It's nearing that time of year again: cardigan sweaters, Halloween, and most importantly—NaNoWriMo. NaNoWriMo, or National Novel Writing Month, takes place every November and, as the website claims, "is a fun, seat-of-your-pants approach to novel writing. Participants begin writing on November 1. The goal is to write a 50,000 word, (approximately 175 page) novel by 11:59:59, November 30."

If you've ever considered writing a novel, this is the time to do it. Seriously. It may seem impossible to write an entire novel in 30 days [although, trust me, 50,000 words is a very short novel], but it's done by thousands of people every year. It's important to remember that the goal of NaNoWriMo is to WRITE. Now, when we've got more than a month to go, is the time to plan, to create characters, to start mapping out a plot. Now is the time to start figuring out what you want to write. That way when you sit down at 12:01 a.m. on November 1 [as I have a tendency to do] you'll actually have some words to put down on paper.

This will be my 6th year participating in NaNoWriMo. My novel, Legacy, was written in approximately 3 weeks during NaNoWriMo 2009. Throughout the following months, I penned 3 sequels, and finally finished the 5th and final novel in the Bloodline series during NaNoWriMo 2010. Although I managed to write each novel in a 3-4 week period, I've spend MONTHS editing, sometimes reading through a manuscript a dozen times or more.

There's definite controversy in writing a novel in such a short period of time, and the reasoning behind it is very legitimate. Most writers' first novels need a lot of work before publishing is ever a possibility. And some writers' first novels need a ton of work before publishing is ever a possibility. The thing to remember is that your goal isn't to write a publishable novel—it's to write a novel. Period. You'll have the next 11 months before NaNoWriMo comes around again to edit the heck out of your manuscript. And you'll probably need to, because it's very rare that a writer is capable of creating a perfect first draft. [If such a writer exists, I'd beg to argue that he or she is camped out somewhere with Bigfoot and Chupacabra.]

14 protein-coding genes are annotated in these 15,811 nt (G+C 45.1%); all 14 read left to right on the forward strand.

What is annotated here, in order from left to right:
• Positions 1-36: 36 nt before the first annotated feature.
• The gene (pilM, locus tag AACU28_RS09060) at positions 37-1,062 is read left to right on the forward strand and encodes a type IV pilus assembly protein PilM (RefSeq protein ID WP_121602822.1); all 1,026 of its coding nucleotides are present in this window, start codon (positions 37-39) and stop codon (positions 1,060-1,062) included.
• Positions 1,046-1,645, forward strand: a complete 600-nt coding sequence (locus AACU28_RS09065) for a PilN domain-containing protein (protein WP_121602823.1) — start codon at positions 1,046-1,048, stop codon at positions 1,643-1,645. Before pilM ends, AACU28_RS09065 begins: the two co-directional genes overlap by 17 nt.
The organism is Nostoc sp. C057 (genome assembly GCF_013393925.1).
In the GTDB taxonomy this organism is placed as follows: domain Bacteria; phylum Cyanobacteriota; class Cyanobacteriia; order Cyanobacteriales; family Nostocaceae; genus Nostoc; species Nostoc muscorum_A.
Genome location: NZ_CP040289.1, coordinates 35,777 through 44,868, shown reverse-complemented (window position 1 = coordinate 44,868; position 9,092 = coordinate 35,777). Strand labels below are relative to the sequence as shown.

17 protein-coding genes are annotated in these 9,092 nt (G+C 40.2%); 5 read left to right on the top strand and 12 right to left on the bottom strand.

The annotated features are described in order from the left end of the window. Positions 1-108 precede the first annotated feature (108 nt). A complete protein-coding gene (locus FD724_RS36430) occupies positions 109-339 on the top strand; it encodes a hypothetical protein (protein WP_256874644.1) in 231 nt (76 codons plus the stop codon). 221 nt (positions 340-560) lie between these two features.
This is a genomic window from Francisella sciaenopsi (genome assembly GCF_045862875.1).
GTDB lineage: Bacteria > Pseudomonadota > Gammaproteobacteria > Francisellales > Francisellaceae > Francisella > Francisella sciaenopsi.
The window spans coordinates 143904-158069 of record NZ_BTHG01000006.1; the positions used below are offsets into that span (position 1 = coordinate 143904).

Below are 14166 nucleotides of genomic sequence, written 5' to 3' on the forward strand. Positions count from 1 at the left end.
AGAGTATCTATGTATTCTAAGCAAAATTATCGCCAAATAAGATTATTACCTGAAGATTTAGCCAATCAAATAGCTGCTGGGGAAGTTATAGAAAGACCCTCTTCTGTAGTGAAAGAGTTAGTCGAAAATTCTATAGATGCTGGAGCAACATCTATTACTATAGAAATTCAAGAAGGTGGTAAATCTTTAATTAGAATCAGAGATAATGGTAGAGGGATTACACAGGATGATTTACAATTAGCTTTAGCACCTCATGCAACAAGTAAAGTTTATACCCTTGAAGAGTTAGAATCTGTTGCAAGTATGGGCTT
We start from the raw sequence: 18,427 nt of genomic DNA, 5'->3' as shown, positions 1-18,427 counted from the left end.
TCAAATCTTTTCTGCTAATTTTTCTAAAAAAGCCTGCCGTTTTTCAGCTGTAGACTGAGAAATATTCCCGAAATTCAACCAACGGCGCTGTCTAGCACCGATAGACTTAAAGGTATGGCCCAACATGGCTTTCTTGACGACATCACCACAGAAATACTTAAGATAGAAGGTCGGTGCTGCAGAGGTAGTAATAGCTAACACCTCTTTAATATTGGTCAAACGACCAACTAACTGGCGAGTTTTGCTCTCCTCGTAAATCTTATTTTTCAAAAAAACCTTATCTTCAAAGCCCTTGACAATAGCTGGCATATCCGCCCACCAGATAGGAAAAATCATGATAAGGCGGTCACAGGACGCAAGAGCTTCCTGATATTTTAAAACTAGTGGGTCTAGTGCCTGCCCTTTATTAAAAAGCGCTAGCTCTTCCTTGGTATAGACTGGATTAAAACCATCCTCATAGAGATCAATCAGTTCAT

I've been so drained over the past several months editing Legends, Book Two in the Bloodline series, and writing my mini-anthology, Bloodline: Lost Archives, that I wasn't sure I had it in me to write a novel this November. But NaNoWriMo is like one of those friends you don't get to see too often, but when you do, you realize how much you truly love them. Besides, how can I call myself a writer and NOT take advantage of such a great opportunity? Thanks to a dream I had a couple weeks back, I'll be spending my November penning a novel about zombies—and there's a twist that I've never seen in any zombie story before that should get me at least 3 books out of the deal. If you want to know more, you'll have to visit my NaNoWriMo page in approximately 6 weeks and look for an excerpt. Until then, I've got characters to create and a plot to formulate. My only regret about NaNoWriMo this year? I work on November 1...